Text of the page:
Mario’s Mug Shot

*R&B singer Mario is facing a charge of second degree assault after he was arrested in his native Baltimore, Maryland for allegedly assaulting his mother in an apartment they share.

The singer was taken into custody this morning (Oct. 1), after his mom, Shawntia Hardaway, told authorities he was “throwing and damaging property” and had reportedly pushed her with his hands and forearms.

A police source tells several broken items were found inside the apartment, including a smashed china cabinet, a busted mirror and a hole in the closet door.

Hardaway, a former heroin addict, also claimed she had been involved in another violent altercation with the 24-year-old singer days prior to his arrest.

In a police report detailing the earlier incident and obtained by the website, it is suggested Mario pushed his mother “eight feet into a living room wall, where Ms. Hardaway hit her head on the wall.”

The singer, real name Mario Dewar Bennett, has since been released on $50,000 bond.

Mario's mom Shawn Hardaway from the MTV documentary "I Won't Love you to Death: The Story of Mario and his Mom"

The troubles between Mario and his drug-addicted mother were documented in the 2007 MTV special ”I Won’t Love You to Death: The Story of Mario and His Mom.” [Watch full film below.]

Mario began filming the documentary in the summer of 2007 while working on his album ”Go.” It revealed a balancing act between a blossoming career and a turbulent personal life.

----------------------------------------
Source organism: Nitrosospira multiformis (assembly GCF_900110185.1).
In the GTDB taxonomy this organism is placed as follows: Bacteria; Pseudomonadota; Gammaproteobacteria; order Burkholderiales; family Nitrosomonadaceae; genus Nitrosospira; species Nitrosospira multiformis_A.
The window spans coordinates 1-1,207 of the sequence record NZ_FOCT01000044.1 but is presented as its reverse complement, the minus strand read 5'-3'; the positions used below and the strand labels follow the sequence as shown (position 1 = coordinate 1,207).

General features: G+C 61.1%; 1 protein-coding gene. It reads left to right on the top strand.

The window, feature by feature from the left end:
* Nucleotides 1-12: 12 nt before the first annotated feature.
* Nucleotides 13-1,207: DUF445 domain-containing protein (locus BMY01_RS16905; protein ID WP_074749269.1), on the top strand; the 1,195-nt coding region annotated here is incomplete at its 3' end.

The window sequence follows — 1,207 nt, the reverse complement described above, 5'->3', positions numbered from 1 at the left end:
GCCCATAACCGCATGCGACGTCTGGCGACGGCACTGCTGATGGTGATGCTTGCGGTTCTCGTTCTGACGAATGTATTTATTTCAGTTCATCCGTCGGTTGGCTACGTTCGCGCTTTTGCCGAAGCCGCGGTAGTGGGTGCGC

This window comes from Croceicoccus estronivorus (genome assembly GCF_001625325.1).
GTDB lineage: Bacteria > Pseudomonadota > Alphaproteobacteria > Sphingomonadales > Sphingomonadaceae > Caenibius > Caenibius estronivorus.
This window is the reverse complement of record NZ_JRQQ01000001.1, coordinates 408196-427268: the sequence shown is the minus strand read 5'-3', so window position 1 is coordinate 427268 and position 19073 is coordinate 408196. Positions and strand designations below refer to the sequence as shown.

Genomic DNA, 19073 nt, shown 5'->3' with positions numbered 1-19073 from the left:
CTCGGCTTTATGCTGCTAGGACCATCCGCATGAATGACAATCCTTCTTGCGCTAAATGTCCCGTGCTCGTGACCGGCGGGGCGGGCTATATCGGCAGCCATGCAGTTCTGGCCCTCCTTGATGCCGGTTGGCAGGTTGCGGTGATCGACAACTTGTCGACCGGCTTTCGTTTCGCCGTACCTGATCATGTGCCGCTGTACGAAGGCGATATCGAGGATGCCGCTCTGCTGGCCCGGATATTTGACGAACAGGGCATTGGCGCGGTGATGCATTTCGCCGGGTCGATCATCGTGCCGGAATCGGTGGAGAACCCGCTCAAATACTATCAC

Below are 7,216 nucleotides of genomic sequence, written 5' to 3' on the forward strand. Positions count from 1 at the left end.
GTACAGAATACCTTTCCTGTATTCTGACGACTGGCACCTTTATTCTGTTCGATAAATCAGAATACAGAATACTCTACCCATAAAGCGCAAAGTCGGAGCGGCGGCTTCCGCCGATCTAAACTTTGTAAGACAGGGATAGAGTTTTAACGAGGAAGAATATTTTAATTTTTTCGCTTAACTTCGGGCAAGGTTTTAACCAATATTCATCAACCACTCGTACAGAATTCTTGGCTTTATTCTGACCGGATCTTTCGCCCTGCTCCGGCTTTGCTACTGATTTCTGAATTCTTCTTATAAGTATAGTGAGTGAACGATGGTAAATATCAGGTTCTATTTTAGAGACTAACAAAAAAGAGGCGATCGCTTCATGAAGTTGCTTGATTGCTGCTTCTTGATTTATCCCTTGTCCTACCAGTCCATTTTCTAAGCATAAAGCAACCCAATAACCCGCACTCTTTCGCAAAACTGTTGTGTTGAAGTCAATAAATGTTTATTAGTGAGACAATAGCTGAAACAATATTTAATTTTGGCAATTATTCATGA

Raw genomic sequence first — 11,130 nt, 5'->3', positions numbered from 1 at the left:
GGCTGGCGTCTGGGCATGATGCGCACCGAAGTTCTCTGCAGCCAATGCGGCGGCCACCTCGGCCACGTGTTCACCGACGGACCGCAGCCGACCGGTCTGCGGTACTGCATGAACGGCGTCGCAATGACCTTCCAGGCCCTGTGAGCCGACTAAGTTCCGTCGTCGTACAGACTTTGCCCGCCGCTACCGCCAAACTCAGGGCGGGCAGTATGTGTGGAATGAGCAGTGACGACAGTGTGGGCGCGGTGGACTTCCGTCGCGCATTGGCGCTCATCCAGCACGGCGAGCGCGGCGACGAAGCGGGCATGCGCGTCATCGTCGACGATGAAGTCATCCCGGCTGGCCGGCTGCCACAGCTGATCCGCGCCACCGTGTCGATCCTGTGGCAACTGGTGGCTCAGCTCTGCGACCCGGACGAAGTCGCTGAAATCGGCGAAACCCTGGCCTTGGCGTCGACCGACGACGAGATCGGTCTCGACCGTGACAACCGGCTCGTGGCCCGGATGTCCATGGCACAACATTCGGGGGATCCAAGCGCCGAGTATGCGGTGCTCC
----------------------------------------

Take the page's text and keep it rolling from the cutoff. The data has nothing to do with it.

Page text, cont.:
”It’s a documentary showing the relationship with my mother, and her obstacles that she had to overcome as an addict, a drug addict. She was addicted to heroin most of her life – she’s clean now,” Mario told The Associated Press at the time.

Sobriety came after Mario – with the help of Hardaway’s boyfriend, a close family friend and an interventionist – confronted his mother on camera, offering her the chance to reform her life. She accepted.

Addicted to heroin, Hardaway was unable to care for Mario during his early years. Her addiction kept him from wholeheartedly enjoying his successes, he told the AP. And it was her addiction that led to a short childhood.

”I was about nine or 10. I remember seeing needles on the dresser, and her with like – I can’t remember if it was a belt – something around her arm and she was just like, sleep on the bed,” said Mario. ”That was the first time I ever noticed anything weird and after that it was just, I guess, her personality and her mood swings, and that type of thing. And just her not being around for long periods of time.”

Mario found himself playing the role of parent to his mother. His decision to stop supporting his mother’s lifestyle is what led to the intervention seen in the 2007 documentary.

Mario said being on camera was very difficult at first. ”I didn’t want people to see how I was sometimes aggressive with my mother, or sometimes I would have to raise my voice or I would say things that I really didn’t mean,” he said. ”It was really difficult but it got to the point where I felt like the camera was almost like a book. I was telling a story. I was releasing all of these feelings that I had inside for so long.”